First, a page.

Teaching that squeezes you dry

Christian_Krohg_-_Tired_-_Google_Art_Project.jpg
“Tired” – Christian Krohg (1885)

Teaching fills me with joy. Teaching drains me. Teaching excites me like a child hopped up on candy. Teaching squeezes me dry to the point of being psychologically parched and mentally worn out.

Today, on day one of the Fall semester after the summer, this truth hits me harder than ever. Maybe this is more intense now, as my health has taken a few sharp turns lately.

I find myself scrambling in panic, seeking a cocoon of stillness after the over-being of teaching.

I’ve written about how teaching is life-giving to me as a teacher. I’ve mentioned how I am similar to a vampire, feeding on my students’ enthusiasm and energy. But that nothing about this life-giving connection is mechanical:

I kept thinking, I should cut this discussion short and pop in the video. But I knew, too, that the students were thinking, thinking hard and eagerly, creatively, on the topic (relativism and neutrality). Students aren’t a mechanical puzzle: you don’t put in all in the ingredients, do your job, and walk out. Teaching is more organic than that – and more unpredictable. I teach three sections of the same course, and often I tell myself I will reduce my workload by doing the same prep and the same tricks for each section. But I can’t. It doesn’t work that way. Each group is different. Each group responds to a different kind of magic. There is nothing uniform about it.

Why am I a vampire? “We harvest energy from our students because teaching – good teaching – drains enormous quantities of energy.”

Augustine_and_donatists.jpgWhen I am in the classroom, and those hopeful eyes are turned to me, I give of myself without question, effortlessly. It is a moment when my energies are poured into the process of learning. Not to be too bombastic, but that moment of intense giving reminds me of Calphurnia’s dream in Julius Caesar where Caesar’s statue ran blood “like a fountain with an hundred spouts” while Romans smiled and “did bathe their hands in it.” (Maybe that is plenty bombastic). Students have often told me they find me intensely energetic, that I fully wake them up with my teaching; I talk, I laugh, I joke, I connect dots, I walk, I interact with individuals, I pour my excitement about the topic into my classroom, and, without bragging, I can claim that I am, usually, a fiery ball of energy.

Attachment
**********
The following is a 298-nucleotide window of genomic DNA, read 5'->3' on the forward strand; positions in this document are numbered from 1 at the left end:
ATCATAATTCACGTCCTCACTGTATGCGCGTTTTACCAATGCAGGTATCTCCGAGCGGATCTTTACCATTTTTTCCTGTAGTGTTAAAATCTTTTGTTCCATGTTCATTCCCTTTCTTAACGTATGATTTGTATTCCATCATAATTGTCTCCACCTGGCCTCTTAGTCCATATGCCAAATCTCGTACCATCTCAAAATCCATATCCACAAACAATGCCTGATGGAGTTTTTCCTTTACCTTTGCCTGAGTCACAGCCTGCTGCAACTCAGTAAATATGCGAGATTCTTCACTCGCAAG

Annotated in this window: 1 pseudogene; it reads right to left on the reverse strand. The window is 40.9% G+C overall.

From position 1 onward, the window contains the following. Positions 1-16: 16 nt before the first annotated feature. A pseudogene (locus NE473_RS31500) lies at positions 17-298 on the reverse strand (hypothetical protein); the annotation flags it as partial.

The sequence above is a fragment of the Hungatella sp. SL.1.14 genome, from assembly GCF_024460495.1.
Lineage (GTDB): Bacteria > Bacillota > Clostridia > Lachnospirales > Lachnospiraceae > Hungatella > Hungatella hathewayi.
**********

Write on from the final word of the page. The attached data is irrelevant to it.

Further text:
Once I am finished, I find myself utterly drained. Teaching drains me like an adrenaline high. I’m worn out. Today, as the schools have not yet opened, my daughter is with me, and requires answers to many questions. She has sat in the back of the classroom, and now she looks to me to continue my pattern of pouring my energies out all day long. But I am finished. My mind is now dull and parched. I have nothing left for now. Until Wednesday’s class.

I have among my friends those who imagine that teaching is a mechanical task, similar to entering data into a word-processor. They don’t understand why there are breaks for academics, why there is a summer break, why teachers can’t keep going day after day, class after class.

Teaching, done well, is much more, and far, far more demanding than what these people imagine. There is absolutely nothing mechanical or straightforward about teaching. People who don’t get that are the kind that try to standardize teaching and learning. People who don’t get the powerful connection that happens in teaching are the ones who imagine teachers as assembly-line workers conveying bits of information on a conveyor belt. These are the kind of people who are poison to the magic of learning. They bring their capitalist alienation and detachment to the classroom, and kill everything in sight.

Teaching is life-giving. Teaching is a killer. Teaching fills with joy and cleans you out.

Teaching is the beast that reaches deep into your mind, your heart, and your soul, and takes absolutely everything.

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